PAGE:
individuality of men and women. It illustrates in its trillion pinpoints
of fiber optics that we are all one and interdependent yet at the same time,
sovereign and unique, and that our every choice is recorded and accountable.

Just ask Google. Ask Amazon. They will tell you what book you might like,
based on what you chose before. They will tell you where you are likely to
go in the future, based on past decisions. Don’t like the direction? Back to you.
Change it. Choose differently. The world of commerce will respond to
you. It must to stay relevant. To stay alive.

No longer do corporations define themselves. Consumers do; with reviews and
social media comments. Got a customer support problem? Getting the runaround?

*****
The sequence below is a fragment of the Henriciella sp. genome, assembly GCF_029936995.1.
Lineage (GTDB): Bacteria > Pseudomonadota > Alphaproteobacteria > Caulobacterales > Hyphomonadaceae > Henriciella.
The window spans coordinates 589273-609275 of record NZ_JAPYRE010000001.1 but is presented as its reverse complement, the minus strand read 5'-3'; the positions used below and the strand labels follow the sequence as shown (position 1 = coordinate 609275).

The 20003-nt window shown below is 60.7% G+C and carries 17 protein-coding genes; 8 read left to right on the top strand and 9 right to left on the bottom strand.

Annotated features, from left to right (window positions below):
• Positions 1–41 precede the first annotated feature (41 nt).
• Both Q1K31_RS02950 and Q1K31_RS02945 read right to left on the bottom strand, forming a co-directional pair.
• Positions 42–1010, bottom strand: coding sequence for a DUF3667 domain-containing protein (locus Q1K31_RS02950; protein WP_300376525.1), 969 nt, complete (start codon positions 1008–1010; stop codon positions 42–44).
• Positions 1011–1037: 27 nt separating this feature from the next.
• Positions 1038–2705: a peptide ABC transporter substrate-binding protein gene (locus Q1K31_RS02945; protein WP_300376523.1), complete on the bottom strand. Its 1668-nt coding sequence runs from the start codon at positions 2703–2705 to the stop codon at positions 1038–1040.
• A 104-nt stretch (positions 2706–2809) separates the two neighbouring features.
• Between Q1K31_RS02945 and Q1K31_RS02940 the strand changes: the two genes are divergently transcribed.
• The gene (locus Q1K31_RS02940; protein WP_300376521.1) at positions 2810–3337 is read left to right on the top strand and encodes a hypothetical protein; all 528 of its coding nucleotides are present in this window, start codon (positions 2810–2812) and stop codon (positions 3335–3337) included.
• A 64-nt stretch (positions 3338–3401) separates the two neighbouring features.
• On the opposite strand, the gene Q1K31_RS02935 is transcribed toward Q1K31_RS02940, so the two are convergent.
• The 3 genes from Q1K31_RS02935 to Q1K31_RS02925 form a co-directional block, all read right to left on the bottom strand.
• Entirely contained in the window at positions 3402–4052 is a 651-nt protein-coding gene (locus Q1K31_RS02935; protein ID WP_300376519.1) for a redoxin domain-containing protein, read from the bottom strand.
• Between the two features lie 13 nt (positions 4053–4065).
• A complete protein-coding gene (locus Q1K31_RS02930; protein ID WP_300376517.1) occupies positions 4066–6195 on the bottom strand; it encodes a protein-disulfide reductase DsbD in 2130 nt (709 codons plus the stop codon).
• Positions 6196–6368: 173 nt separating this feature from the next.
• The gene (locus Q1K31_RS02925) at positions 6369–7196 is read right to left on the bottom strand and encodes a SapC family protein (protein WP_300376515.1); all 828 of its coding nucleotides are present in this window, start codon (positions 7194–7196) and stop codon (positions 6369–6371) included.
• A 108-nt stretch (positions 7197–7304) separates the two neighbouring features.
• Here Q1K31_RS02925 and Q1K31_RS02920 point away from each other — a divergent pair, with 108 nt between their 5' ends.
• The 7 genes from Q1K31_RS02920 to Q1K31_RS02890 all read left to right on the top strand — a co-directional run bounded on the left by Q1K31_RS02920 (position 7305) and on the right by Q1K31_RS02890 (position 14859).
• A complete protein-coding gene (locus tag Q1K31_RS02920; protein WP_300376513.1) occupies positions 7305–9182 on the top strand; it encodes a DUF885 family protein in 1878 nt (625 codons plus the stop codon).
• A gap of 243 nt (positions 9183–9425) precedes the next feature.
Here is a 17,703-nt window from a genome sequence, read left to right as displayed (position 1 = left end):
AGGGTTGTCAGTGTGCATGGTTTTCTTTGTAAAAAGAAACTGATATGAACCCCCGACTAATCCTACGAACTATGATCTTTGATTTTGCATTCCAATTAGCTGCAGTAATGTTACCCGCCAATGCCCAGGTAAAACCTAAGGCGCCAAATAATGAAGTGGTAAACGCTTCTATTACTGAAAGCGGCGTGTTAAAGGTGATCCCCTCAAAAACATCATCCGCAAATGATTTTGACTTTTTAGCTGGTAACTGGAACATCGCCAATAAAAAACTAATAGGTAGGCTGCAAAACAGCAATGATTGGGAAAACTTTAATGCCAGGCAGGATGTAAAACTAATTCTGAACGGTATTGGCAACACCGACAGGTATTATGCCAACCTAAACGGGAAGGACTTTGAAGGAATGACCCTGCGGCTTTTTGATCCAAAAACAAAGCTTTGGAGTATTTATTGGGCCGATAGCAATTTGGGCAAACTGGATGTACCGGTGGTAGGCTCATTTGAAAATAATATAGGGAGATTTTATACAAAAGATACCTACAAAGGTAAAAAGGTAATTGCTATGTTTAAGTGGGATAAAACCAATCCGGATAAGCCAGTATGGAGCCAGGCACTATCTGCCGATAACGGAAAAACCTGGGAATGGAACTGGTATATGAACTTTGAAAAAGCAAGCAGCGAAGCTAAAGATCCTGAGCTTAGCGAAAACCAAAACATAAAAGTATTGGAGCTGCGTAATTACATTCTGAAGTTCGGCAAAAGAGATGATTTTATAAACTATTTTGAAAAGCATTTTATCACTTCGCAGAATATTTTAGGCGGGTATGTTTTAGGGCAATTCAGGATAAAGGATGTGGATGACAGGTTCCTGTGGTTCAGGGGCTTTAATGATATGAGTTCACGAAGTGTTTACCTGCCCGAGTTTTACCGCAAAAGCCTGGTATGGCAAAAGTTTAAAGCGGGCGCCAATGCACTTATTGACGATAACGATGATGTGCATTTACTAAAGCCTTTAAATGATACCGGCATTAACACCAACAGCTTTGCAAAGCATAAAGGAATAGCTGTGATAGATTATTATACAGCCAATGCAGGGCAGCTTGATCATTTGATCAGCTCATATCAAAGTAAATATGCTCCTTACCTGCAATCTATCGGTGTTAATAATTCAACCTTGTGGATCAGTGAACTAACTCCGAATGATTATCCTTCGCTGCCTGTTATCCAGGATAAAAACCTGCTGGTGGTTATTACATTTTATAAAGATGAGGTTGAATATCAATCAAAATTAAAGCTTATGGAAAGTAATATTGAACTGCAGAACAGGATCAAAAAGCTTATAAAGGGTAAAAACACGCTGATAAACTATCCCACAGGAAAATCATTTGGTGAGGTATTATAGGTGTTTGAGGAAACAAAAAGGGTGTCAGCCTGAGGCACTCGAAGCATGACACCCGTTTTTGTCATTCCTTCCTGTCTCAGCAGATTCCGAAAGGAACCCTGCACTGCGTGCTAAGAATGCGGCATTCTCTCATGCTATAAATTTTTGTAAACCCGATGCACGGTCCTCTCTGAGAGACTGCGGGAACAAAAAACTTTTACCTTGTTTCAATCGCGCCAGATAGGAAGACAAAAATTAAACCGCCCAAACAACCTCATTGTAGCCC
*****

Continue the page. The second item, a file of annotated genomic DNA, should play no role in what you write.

DM the company on Twitter, I guarantee super quick results. For companies,
Twitter really is the canary in the coal mine. Twitter support reps are on guard to quickly get
problems solved by the right people in record time. Corporations, institutions and retailers
are in BIG trouble if they ignore this. People read these comments and critiques and base
their buying decisions on the experience of others. I mean, don’t you?

Money is exchange. Exchange of energy. Exchange of form.
Every dollar you
spend is a vote for or against personal freedom, great experience, clean air, pure water,
nourishing food. When you demand the best, you will get it. At the same time, you will
make the world a better place.Through our conscientious purchases, we can bring the
monster of the mass market to its knees. We can break beige into a kaleidoscope,
one dollar at time.

YOU are the intrinsic nature of business.

~mh